Employee onboarding is important—no one can deny that. It’s so important that 15% of employees have quit because of an ineffective onboarding process. But new hires have faith in their managers. Yes, that means you. 33% of employees believe managers have the greatest influence on whether onboarding is effective or not. So we asked leaders what they liked about their own onboarding process and how you can adopt those practices for your own organization. Here’s what they have to say:
Have A Go-To Person
Mentorship plays a critical role during the onboarding process—especially for millennials. Adie Lee, PR Account Manager at BAM Communications, loved that the company’s COO checked in with her twice a day. “Knowing that I had a scheduled time to have her attention was great.”
When you’re a new employee, it’s difficult to ask just anyone questions. So having a mentor helps make the new hire feel comfortable, not only with their responsibilities but with the company culture as well. Lee adds, “It also kept me from feeling terribly overwhelmed or alone.”
Make The Employee Feel Welcomed
Nothing’s worse than being greeted with a cold shoulder on the first day. Sheyleen Stuto, Talent Coordinator at TechnologyAdvice, oversees the new employee orientation at her organization. “We’ve focused on making our onboarding process a more personalized interaction between HR and the new hire […] We also get to know the new employee better by talking about their likes/dislikes and the reasons we hired them specifically.”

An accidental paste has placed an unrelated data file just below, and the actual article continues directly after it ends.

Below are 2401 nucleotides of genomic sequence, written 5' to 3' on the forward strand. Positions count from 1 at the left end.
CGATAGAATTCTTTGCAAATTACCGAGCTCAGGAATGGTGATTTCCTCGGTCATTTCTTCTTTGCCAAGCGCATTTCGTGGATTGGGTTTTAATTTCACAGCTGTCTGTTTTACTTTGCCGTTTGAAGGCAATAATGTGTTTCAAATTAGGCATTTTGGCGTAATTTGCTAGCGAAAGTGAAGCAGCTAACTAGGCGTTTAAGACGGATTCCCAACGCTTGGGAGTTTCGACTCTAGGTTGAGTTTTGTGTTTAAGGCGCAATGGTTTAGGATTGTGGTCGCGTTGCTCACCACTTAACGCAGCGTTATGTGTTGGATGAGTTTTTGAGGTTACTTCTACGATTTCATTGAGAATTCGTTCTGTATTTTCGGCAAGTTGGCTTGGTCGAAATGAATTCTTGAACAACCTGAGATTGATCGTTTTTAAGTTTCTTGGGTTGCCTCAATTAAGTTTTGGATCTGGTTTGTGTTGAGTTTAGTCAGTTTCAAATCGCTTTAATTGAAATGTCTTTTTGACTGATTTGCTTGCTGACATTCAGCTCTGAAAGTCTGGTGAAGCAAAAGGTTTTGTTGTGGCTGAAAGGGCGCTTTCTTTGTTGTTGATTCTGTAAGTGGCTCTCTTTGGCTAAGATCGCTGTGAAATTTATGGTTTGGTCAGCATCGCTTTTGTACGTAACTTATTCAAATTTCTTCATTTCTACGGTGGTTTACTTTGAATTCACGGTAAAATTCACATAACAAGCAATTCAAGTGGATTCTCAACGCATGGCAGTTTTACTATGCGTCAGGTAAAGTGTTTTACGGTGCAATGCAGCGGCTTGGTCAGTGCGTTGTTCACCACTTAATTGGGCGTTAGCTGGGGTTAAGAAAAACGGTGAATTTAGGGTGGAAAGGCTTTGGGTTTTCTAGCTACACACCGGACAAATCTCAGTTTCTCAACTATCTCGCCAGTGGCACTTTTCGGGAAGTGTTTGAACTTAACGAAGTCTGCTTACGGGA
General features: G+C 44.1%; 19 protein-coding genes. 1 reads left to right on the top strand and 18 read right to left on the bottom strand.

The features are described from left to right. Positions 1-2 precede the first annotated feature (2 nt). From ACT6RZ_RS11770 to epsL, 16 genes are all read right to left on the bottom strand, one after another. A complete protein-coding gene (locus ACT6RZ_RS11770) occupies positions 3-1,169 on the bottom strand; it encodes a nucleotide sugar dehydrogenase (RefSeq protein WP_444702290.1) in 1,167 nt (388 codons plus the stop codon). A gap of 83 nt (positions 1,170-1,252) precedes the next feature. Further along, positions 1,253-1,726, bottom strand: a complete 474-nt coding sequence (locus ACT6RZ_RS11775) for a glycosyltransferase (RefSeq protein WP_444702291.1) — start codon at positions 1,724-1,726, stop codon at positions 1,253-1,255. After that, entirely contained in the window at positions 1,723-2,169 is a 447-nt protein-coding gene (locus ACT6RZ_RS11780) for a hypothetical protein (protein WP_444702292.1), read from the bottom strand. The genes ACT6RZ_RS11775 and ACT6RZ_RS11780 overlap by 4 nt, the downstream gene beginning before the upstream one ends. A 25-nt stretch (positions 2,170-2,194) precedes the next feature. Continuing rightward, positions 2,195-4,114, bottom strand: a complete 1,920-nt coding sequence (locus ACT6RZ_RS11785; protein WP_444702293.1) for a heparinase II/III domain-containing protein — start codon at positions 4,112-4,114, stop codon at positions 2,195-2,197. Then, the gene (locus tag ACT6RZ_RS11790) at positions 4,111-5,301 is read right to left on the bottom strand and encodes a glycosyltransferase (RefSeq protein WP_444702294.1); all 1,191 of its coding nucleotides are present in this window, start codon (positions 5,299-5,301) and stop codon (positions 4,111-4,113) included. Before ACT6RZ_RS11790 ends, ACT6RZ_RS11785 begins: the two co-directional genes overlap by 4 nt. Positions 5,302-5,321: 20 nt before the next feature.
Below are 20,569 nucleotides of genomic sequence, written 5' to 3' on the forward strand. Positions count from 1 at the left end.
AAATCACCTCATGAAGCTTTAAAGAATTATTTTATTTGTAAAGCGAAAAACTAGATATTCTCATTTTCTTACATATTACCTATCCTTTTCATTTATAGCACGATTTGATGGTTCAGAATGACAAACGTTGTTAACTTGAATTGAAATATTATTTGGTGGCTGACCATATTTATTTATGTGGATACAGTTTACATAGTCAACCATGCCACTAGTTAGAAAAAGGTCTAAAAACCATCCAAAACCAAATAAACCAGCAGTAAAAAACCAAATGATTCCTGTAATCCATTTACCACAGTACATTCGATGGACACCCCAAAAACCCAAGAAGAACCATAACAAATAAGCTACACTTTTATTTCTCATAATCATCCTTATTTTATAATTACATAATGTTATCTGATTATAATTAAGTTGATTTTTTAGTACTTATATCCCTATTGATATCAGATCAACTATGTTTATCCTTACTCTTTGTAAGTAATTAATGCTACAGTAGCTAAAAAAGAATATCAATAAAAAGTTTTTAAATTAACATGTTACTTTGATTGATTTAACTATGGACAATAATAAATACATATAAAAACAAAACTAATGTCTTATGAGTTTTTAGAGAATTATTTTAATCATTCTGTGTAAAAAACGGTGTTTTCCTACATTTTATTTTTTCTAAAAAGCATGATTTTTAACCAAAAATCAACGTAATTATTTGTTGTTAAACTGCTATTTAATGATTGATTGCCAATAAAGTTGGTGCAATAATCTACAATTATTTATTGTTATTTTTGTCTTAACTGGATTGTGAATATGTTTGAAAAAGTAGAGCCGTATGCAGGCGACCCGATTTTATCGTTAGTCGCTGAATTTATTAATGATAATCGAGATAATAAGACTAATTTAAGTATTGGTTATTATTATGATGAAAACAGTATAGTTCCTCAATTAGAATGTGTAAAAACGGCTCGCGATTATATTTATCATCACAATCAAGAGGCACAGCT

Socialization is also important during the onboarding practice. It helps new hires network and interact with other employees. “Our orientations flow into lunch where a member of HR sits with the new employee and helps make introductions to other members of the team,” says Stuto.
All In The Details
If you’re excited about a new hire, then show it. Make them fell welcomed. Kinga Skowroneck, Brand & Buzz Coordinator at UrbanBound said, “On my first day at UrbanBound I was met with my name on a ‘welcome sign’ on the door. When I got to my desk there was a card from the leadership team, a water bottle, a t-shirt, and a box of chocolates.”
You searched high and low to find a stellar employee to join your company. Why not celebrate their arrival? Skowroneck goes on to say, “These little tokens of appreciation were very welcoming […] Instead of having to fill out new hire paperwork on my first day, the leadership team took me out to lunch.”
Employee onboarding isn’t efficient if it’s one-sided. Orientations and paperwork don’t help new hires get settled into the organization’s culture. Give employees a welcoming process that involves mentorship and socialization.